verb (used with object), in·ured, in·ur·ing.
verb (used without object), in·ured, in·ur·ing.
Origin of inure
Examples from the Web for inured
They are experienced with the grim side of husbandry, but they are not inured to it.‘Luck’ Runs Out: If Horses Die While Cameras Roll, You Must Quit|Max Watman|March 16, 2012|DAILY BEAST
Another man is hearty, tough, and inured to an out-of-door life.Notes of a War Correspondent|Richard Harding Davis
Had they not been inured to cold water and exposure, the experiment might have been followed by severe colds if nothing worse.The Meadow-Brook Girls Across Country|Janet Aldridge
I have inured them to Dukes and familiarized them with Duchesses, as the butcher hardens his pony to a motor-car.The Celebrity at Home|Violet Hunt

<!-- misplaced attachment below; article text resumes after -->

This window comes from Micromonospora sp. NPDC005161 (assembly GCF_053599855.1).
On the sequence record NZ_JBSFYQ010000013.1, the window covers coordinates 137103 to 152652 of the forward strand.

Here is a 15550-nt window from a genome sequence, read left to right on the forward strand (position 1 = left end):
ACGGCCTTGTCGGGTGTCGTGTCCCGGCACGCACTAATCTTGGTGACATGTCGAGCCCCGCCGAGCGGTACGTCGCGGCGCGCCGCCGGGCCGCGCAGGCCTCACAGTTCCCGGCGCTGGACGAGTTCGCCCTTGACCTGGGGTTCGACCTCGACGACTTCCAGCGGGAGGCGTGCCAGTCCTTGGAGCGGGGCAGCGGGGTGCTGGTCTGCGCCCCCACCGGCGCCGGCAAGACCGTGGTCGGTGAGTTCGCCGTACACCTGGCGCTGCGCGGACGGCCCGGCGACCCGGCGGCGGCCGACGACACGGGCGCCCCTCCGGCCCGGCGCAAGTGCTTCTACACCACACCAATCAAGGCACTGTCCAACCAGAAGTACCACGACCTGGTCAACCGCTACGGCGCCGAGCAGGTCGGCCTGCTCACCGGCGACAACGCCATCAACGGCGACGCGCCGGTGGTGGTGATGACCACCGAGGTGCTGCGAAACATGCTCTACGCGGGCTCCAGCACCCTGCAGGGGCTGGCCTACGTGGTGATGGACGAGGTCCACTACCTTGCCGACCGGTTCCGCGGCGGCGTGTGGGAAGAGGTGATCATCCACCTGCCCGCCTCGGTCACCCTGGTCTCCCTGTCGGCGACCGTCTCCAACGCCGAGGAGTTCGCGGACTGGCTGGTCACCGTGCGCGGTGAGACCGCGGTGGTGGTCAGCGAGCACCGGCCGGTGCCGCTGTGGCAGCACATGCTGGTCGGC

Tweedles ate anyhow, but long stretches of cafés or boarding houses had inured them to cooking that I simply could not stomach.Back at School with the Tucker Twins|Nell Speed
Lady McIntyre's manner was that of the person so inured to being late that she got no good out of being on time.The Messenger|Elizabeth Robins
Word Origin for inure
early 15c., in ure "in practice," from obsolete ure "work, practice, exercise, use," probably from Old French uevre, oeuvre "work," from Latin opera (see opus). Related: Inured; inuring.